Curve or Power Curve?

Which do you prefer? Which do you think is more effective??

I prefer the power curve for its reliability and how easily it gets swings and misses.
But what do you think?

Definetly I don’t want that even my ideas messes up anybody so take this just as my two cents since I’m not expert, but in my humble opinion if you can throw both, a power curve and a slow, Zito-ish curve you have the ingredients to make a pretty deadly mix.

If I need to choose only one I’d go with the power curve. It’s more disguiseable (if that’s even a word?) to look like a fast pitch and when it’s too late to see the difference, it dips and bye bye batter.
Slow curves are obviously good because of the huge movement. If you watch Zito or Wells, they get them coming at the batter in a ridiculous angle. It travels more downwards than it does forward. But because batters have a little bit more time to catch the trajectory, I believe that the power curve is more a swing-and-miss pitch and the rainbow curve a slap-it, get-a-crappy-hit pitch.

But imagine mixing those thwo curves effectively.

how do you throw a power curve?

i would imagine you just throw a normal curve but about 10mph faster

I personally like Leo Mazzone’s take on breaking balls (Brave’s pitching coach back in the day over Maddux, Smoltz, Neagle, Glavine)…he basically says: a breaking ball is a breaking ball. So essentially, you want your curveball to just be a breaking ball, and whether or not it is tight or large in break is determined by how much spin is applied to any given pitch. Just work on an effective pitch to get you going, and then worry about 12-6 or power curve. He also notes not trying to have a “nasty” curve, but one that gets outs…that’s what really determines whether or not it is nasty.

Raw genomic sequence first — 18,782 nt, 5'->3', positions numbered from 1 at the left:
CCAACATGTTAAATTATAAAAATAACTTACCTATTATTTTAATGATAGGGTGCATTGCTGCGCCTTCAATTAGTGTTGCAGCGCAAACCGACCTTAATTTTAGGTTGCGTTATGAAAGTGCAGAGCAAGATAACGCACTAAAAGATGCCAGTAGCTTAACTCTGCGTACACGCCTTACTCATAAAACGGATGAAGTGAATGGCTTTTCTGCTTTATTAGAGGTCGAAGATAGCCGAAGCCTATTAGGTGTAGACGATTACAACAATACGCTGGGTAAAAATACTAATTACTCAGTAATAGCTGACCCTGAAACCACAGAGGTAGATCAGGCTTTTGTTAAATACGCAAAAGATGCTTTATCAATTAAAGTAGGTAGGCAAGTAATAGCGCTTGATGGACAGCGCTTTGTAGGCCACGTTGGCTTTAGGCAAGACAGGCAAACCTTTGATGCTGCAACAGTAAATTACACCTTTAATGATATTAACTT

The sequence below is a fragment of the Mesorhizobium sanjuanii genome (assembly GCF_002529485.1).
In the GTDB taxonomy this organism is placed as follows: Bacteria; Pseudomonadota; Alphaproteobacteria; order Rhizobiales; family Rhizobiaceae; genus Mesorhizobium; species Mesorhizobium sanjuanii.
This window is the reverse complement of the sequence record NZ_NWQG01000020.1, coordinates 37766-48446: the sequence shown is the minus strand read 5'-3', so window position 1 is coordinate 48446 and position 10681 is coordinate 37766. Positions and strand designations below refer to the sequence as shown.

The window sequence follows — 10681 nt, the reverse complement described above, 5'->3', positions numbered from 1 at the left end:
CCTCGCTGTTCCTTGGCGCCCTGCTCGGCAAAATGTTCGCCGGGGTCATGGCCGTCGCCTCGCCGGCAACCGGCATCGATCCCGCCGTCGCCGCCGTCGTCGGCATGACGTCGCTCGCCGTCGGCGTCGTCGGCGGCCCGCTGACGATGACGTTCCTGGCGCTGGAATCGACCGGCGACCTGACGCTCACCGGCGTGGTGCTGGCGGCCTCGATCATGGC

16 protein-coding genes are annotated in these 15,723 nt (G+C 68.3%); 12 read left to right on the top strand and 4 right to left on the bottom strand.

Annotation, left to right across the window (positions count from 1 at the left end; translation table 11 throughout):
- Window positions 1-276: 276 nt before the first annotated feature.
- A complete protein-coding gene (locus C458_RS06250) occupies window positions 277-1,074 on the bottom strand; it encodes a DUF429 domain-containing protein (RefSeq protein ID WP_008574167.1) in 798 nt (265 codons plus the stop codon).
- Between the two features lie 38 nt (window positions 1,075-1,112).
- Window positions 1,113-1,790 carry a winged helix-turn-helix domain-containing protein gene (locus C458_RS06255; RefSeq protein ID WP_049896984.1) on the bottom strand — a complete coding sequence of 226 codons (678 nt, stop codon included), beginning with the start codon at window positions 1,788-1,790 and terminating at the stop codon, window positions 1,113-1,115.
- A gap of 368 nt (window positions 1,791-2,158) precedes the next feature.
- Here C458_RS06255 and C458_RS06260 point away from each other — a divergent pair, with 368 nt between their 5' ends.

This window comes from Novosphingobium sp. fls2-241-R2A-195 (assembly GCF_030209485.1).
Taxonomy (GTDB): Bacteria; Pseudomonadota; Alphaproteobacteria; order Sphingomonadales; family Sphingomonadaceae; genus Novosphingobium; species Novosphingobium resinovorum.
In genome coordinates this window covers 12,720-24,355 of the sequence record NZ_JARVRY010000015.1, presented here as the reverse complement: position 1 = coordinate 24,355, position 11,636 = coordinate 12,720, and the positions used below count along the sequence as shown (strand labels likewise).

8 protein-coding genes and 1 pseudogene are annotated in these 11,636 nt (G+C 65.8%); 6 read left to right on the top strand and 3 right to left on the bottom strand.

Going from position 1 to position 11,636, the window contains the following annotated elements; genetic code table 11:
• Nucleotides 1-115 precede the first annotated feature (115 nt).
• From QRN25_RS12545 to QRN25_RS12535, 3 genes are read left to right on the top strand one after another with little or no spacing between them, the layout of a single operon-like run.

Well, you throw curveball, but you throw it as hard as you can. When you throw it right, it can get alot more swings and misses than the standard.

Well, you throw curveball, but you throw it as hard as you can. When you throw it right, it can get alot more swings and misses than the standard.[/quote]

when i do that it only breaks about 1 inch if that, maybe 2" should I try karate chopping the ball? it seems to get like a 2-8 spin though is that good?

A curve is a curve. Some guys have harder curves than others, but they’re all curves. Power curves, yellow hammers, uncle charlies, backdoor curves–all curves.

Well, you throw curveball, but you throw it as hard as you can. When you throw it right, it can get alot more swings and misses than the standard.[/quote]

when i do that it only breaks about 1 inch if that, maybe 2" should I try karate chopping the ball? it seems to get like a 2-8 spin though is that good?[/quote]

You really have to work to get on top of the ball if you want it to break. If you dont, you might as well not even bother with it. Someone is gonna take you deep if you dont get on top.
Without actually seeing you throw it , and how it’s breaking, i can only offer a bit of advice.
1- Like a said b4, get ON TOP of the ball
2- get your elbow up, bcuz the break you described would make me think that your dropping your elbow.
3-Put in some serious time getting the rotation right. You want that ball to come out of your hand with some serious rotation.-----The way i judge it, when i am throwing, or watching someone else throw it, is by whether or not i can clearly see the seams rotating. When i throw it the way i like it, all I can see after releasing it is red with a tinnnny lil bit of white.

Also, Judging by how hard you have to throw it to get it to do what it should (in my opinion that is) i would say that it is going to be more stressful to your elbow that a standard curve. Make sure your actually old enough to throw something like that, we dont want you getting hurt.

Here is how Francisco Rodriguez throws his power curve. This one was a hanger though.